Renal Denervation for Control of Treatment-resistant Hypertension

Denervation of the renal nerves has the potential to dramatically reduce hypertension in medication-resistant patients. That was the message from Henry Krum, MD, PhD, professor of medicine at Monash University in Melbourne, Australia, and lead investigator of the SYMPLICITY-2 trial, which compared renal denervation to no intervention in over 150 patients. Krum spoke about the trial in a Hot Topics session at Kidney Week 2011.

“I don’t need to tell this audience that hypertension is a major problem, and this problem is only going to get worse,” Krum said. “The prevalence will grow to almost 50 percent in Western populations by 2025, with developing populations catching up very quickly.”

About 9 percent of the population is resistant to treatment, defined as having uncontrolled blood pressure despite being on three or more antihypertensive medications.

One critical driver of hypertension is sympathetic activity involving the renal nerve. Activation from the brain to the kidney stimulates release of renin and activation of the RAAS system, retention of sodium, and reduction of renal blood flow. Feedback to the brain via renal afferents also plays a part, driving blood vessel constriction and other effects.

Renal denervation for hypertension dates back to the 1940s, but its success came with high rates of incontinence, impotence, and hypotension, due to off-target effects. Since then, precise targeting of the renal nerve has been accomplished with the “SYMPLICITY” system (Medtronic), in which a catheter is inserted into the renal artery via the femoral artery, which delivers radiofrequency energy to ablate the nerve.

The first major trial of the system, published in 2009, enrolled 57 patients with office systolic blood pressure of 160 mm Hg or greater, uncontrolled by three or more medications. In this open trial with no control group, blood pressure was reduced by 27 mm Hg systolic and 17 mm Hg diastolic, an effect maintained over the 12 months of the study.

Measures of muscle sympathetic nerve activity indicated that part of the effect was due to afferent denervation. “This opens up a new vista for treatment of renal hypertension,” Krum said, since it directly implicated an important role for the afferent system.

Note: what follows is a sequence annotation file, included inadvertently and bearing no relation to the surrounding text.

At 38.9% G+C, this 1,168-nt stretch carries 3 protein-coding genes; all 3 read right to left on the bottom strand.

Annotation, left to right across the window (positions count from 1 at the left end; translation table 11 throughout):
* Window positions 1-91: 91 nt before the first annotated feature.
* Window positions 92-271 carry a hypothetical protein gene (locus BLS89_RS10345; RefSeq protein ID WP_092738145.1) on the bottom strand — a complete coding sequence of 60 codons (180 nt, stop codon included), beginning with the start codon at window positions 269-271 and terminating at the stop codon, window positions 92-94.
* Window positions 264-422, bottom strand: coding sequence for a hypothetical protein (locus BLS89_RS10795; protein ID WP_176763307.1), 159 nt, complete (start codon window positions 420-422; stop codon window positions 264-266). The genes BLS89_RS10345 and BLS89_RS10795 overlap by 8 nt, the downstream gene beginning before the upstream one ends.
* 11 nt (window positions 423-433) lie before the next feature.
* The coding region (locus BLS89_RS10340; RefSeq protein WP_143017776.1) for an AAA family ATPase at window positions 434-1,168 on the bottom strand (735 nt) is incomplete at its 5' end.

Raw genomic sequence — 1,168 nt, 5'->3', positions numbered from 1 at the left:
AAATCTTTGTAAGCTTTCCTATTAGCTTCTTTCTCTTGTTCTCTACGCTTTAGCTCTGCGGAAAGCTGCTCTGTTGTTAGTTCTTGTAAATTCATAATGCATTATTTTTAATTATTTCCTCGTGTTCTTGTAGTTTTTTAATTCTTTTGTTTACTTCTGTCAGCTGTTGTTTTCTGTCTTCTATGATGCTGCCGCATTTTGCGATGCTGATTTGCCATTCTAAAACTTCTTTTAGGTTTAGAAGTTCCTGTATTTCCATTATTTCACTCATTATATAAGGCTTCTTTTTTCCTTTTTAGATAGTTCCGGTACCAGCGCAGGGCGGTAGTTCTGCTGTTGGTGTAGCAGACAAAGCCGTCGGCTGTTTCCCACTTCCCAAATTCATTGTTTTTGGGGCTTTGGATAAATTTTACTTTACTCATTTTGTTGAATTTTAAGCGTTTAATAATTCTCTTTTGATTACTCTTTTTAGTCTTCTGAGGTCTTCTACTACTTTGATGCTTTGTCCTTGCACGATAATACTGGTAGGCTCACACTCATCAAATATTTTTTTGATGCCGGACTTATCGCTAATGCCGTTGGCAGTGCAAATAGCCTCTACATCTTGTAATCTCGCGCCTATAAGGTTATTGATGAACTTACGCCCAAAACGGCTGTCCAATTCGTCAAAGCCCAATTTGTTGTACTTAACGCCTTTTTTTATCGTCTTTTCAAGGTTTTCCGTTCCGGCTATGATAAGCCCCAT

The recently completed SYMPLICITY-2 trial supported these initial results in a controlled, but not blinded, trial comparing denervation to best medical management in 153 patients over 24 months. The mean age of patients was 57 years, with a third of them experiencing diabetes mellitus. Baseline office blood pressure was 176/17, despite that more than three-quarters of patients were on an ACE inhibitor, a calcium channel blocker, and a beta blocker.

The results mirrored those seen in the first trial, with a reduction in blood pressure of 32 mm Hg systolic and 12 mm Hg diastolic, which emerged quickly and was sustained at 12 months.

There was little to no change in the control group. Relatively few patients have reached the 24-month follow-up, but initial findings in this smaller group are equally positive, Krum said. The treatment appeared to be safe and well tolerated.

A critical question is whether there is functional (as opposed to simply anatomic) reinnervation of the nerve over the long term. “Our data suggest that is not the case at 24 months,” he said.

A third trial is underway in the United States, with a placebo group undergoing a sham procedure in order to maintain a blind. “This will probably be the definitive answer in the refractory hypertension setting,” Krum predicted.

Referring back to the evidence for involvement of the afferent system, he noted that sympathetic excess plays a role in many nonhypertensive disorders, including heart failure. “Many of the disorders implicated in the progression of heart failure are adrenergically mediated,” including myotrophic hypertrophy, fibrosis, and renal disease itself. Sympathectomy in animal models can reduce the adverse cardiac effects of several of these disorders.

Based on that, a trial is underway to test the ability of renal denervation to reduce progression of heart failure in renal disease patients with left ventricular dysfunction. The initial aim is to demonstrate safety in this population, and to determine whether there is a physiological effect on ventricular function.

While praising the studies performed so far, Gerald DiBona, MD, emeritus professor at the University of Iowa in Iowa City, noted that too little is known about long-term reinnervation. “For me, the big issue is what about the persistence of denervation.” Functional reinnervation occurs in weeks in rats, and in months in dogs. In humans, the little data there are suggest it may occur over several years. “We need to know whether the efferent renal nerves are growing back after two or three years,” he said. “Is there afferent reinnervation? We have no direct data as of yet. It may be that they do not reinnervate.”